Figure 1: A) Mice were challenged with HDM on days 0, 7 and 14. On day 16, all HDM challenged mice were divided into two groups B): Control group (left panel); nebulized with saline, and Albuterol group (right panel); nebulized with Albuterol Sulfate (0.083% in saline). C) Immediately after, both groups received an aerosolized methacholine bronchoconstrictor challenge (10, 30, 100 mg/ml) and lung function was recorded using the forced oscillation technique. Arrows indicated when saline or albuterol and methacholine were administered.

A pre-defined script for testing fast acting bronchoprotective therapeutic compounds during a bronchoconstrictive event was initiated (Figure 1B). It started with two deep inflations preceding a succession of two closely spaced nebulizations performed using two separate but identical nebulizer heads (Aeroneb Lab Nebulizer; fine mist model, synchronized with inspiration, operated at 50% duty cycle for 12 s). These were used to deliver two distinct reagents immediately before an automated sequence of closely spaced respiratory mechanics measurements using the forced oscillation technique (Figure 1C).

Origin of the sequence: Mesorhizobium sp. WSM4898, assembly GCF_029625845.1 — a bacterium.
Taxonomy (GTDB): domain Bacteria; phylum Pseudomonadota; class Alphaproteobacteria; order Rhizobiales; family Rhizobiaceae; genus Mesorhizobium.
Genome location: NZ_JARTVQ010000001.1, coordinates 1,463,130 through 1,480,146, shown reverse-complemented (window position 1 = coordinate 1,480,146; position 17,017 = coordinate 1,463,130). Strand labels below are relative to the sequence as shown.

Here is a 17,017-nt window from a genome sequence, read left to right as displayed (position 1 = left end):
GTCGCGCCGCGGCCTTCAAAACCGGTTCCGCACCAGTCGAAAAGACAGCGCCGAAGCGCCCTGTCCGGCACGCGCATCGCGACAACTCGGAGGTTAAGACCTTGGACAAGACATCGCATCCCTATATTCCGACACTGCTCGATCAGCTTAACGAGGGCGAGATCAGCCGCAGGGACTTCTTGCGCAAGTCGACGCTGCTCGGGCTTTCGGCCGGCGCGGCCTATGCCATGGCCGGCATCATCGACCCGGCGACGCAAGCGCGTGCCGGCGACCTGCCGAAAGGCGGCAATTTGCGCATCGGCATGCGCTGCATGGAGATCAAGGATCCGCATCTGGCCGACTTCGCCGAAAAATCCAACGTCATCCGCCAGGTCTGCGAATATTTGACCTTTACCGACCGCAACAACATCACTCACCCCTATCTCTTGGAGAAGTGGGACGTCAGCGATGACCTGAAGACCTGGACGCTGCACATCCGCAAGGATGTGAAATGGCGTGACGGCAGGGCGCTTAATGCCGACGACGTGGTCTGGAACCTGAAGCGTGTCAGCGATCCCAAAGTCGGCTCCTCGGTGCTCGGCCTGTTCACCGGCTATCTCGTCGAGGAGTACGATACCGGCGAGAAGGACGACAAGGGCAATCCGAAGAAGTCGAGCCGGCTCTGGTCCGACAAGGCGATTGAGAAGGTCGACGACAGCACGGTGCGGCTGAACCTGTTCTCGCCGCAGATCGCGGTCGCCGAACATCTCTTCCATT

In humans, exposure to nebulizer compounds is used to assess airway hyper- responsiveness and asthma. Lung function can be assessed before and after subjects are exposed to bronchodilators, bronchoconstrictors, or other agents such as allergens. This allows us to determine the reversibility of bronchial obstruction or the relative airway hyper responsiveness, both of which can be important markers of human airway disease. In our mouse model, we use a similar approach. Albuterol is used as a bronchodilator to prevent the bronchoconstriction seen during methacholine exposure. Investigational compounds can be substituted for either bronchodilator or the bronchoconstrictor to assess their ability to modulate airway responses.